E-mail has become the preferred way for presidential candidates to stir up their supporters, but the process generally misses its potential...
E-mail has become the preferred way for presidential candidates to stir up their supporters, but the process generally misses its potential as an information conduit in favor of developing the new medium as a fundraising tool.
Since I first addressed the topic (Inbox, Nov. 17), we have lived through the first caucus, the first primary and several examples of political natural selection.
After all of this, the best you can say about the new channel is that it has done a small part to save the environment, as it has vastly decreased — or in my case, completely eliminated — the steady stream of printed propaganda that proliferates in our postboxes at this point in the election cycle.
Content aside, this next wave of campaign e-mail has enough similarities to make it seem that it was all designed by the same person. There are embedded links leading to information of varying importance. There are embedded videos, sometimes showing a speech that occurred moments ago. And there is always a huge “contribute” button — or even two — in plain sight.
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E-mail from a candidate — or a company — is totally promotional, so the one-sided spin should be no surprise. The point is to emphasize victories and ignore the defeats. Barack Obama, for example, sent out a message at 8:59 p.m. Jan. 3, saying he had won that day’s Iowa caucuses, thanking me for my support and urging me to turn on my TV right then. Had I been at my keyboard at that time it would have been an authentic technology-is-great moment. Since I was out, the candidate covered himself by sending along a video link to his victory speech the next day.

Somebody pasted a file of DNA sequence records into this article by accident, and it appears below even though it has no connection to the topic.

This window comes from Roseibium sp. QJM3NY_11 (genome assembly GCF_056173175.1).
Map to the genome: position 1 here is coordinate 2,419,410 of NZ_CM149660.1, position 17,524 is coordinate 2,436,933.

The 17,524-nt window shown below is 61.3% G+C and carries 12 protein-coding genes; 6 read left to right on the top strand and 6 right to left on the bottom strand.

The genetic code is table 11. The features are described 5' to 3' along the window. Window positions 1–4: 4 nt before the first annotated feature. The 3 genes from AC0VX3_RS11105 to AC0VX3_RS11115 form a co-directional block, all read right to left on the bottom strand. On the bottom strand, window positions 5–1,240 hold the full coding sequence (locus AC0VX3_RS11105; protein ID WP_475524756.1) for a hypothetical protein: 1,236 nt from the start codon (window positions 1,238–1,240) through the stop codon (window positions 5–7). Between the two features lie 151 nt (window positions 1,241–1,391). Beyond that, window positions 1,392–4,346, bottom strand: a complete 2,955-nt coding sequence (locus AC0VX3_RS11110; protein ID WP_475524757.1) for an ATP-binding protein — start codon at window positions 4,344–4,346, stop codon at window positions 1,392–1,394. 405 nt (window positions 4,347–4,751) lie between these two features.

But Obama did not win Tuesday’s New Hampshire primary. By the time I went to sleep that night, only the winners had sent out dispatches. Both Hillary Clinton and John McCain applauded their victories, thanked me for my support and asked for more money to continue the good fight. (McCain, in fact, urged me to send money and forward the pitch to friends “before you head to bed this evening.”)
When I awoke, there was a note from Mike Huckabee and another from Clinton. Nothing from Obama, a contrast to his in-your-face posts after Iowa. That was a disappointment, because I would have liked a permanent link to his election-night “loser” speech, which was arguably more exciting than Clinton’s victory lap.
Maybe I am naive, but it seems that a little bit of honesty and perspective would be refreshing and might even gain a candidate some support. I must admit that I have not scoured every message received from a dozen campaigns into a specially designated mailbox — such an activity would be tedious, even if I am paid to do so — but I didn’t see any candidate saying, “Hey, I lost this one, and I’m disappointed.” Instead, we get another shot of spin.
Why not the truth? Clinton supposedly won New Hampshire because she showed some emotion and humanity. These letters are always addressed to us directly, as if we were actual friends of the candidate. Is it so outrageous to expect frank honesty, rather than hollow pitches for contributions? While aware that I voluntarily added myself to each of these candidate lists, it didn’t take long before it began to feel a lot like spam.
There are still a few experiments to conduct. Soon enough I will test the efficiency of the mandated unsubscribe link. On the other hand, I won’t contribute money to any of the candidates through these links. That, I am certain, will raise the frequency of the messages without a corresponding increase in value.